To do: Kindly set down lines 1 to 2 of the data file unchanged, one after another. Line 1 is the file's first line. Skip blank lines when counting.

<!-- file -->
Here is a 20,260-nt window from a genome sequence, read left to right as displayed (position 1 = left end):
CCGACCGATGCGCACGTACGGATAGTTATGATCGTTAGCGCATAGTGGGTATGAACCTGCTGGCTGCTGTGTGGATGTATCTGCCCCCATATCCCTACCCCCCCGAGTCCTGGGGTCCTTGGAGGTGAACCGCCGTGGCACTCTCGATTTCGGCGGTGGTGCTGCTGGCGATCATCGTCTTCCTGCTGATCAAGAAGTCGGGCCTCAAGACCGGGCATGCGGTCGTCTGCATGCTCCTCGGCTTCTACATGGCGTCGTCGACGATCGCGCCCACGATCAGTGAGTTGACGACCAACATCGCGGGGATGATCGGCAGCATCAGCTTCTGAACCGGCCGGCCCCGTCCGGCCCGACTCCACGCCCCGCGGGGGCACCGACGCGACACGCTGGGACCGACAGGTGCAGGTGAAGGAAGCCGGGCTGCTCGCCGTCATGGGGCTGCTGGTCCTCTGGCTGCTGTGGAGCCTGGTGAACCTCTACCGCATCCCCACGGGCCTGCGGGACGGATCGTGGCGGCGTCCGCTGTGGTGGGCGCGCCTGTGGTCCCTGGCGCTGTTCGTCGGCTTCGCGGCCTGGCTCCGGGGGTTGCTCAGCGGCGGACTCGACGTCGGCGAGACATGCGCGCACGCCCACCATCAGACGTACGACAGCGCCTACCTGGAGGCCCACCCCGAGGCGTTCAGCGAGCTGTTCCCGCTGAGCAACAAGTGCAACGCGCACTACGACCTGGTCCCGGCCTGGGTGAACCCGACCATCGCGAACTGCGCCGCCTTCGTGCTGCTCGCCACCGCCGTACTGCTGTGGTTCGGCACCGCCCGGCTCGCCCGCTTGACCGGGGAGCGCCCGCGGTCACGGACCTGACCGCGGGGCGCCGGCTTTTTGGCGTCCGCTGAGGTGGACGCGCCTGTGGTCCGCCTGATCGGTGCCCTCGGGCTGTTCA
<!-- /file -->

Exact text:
Here is a 20,260-nt window from a genome sequence, read left to right as displayed (position 1 = left end):
CCGACCGATGCGCACGTACGGATAGTTATGATCGTTAGCGCATAGTGGGTATGAACCTGCTGGCTGCTGTGTGGATGTATCTGCCCCCATATCCCTACCCCCCCGAGTCCTGGGGTCCTTGGAGGTGAACCGCCGTGGCACTCTCGATTTCGGCGGTGGTGCTGCTGGCGATCATCGTCTTCCTGCTGATCAAGAAGTCGGGCCTCAAGACCGGGCATGCGGTCGTCTGCATGCTCCTCGGCTTCTACATGGCGTCGTCGACGATCGCGCCCACGATCAGTGAGTTGACGACCAACATCGCGGGGATGATCGGCAGCATCAGCTTCTGAACCGGCCGGCCCCGTCCGGCCCGACTCCACGCCCCGCGGGGGCACCGACGCGACACGCTGGGACCGACAGGTGCAGGTGAAGGAAGCCGGGCTGCTCGCCGTCATGGGGCTGCTGGTCCTCTGGCTGCTGTGGAGCCTGGTGAACCTCTACCGCATCCCCACGGGCCTGCGGGACGGATCGTGGCGGCGTCCGCTGTGGTGGGCGCGCCTGTGGTCCCTGGCGCTGTTCGTCGGCTTCGCGGCCTGGCTCCGGGGGTTGCTCAGCGGCGGACTCGACGTCGGCGAGACATGCGCGCACGCCCACCATCAGACGTACGACAGCGCCTACCTGGAGGCCCACCCCGAGGCGTTCAGCGAGCTGTTCCCGCTGAGCAACAAGTGCAACGCGCACTACGACCTGGTCCCGGCCTGGGTGAACCCGACCATCGCGAACTGCGCCGCCTTCGTGCTGCTCGCCACCGCCGTACTGCTGTGGTTCGGCACCGCCCGGCTCGCCCGCTTGACCGGGGAGCGCCCGCGGTCACGGACCTGACCGCGGGGCGCCGGCTTTTTGGCGTCCGCTGAGGTGGACGCGCCTGTGGTCCGCCTGATCGGTGCCCTCGGGCTGTTCA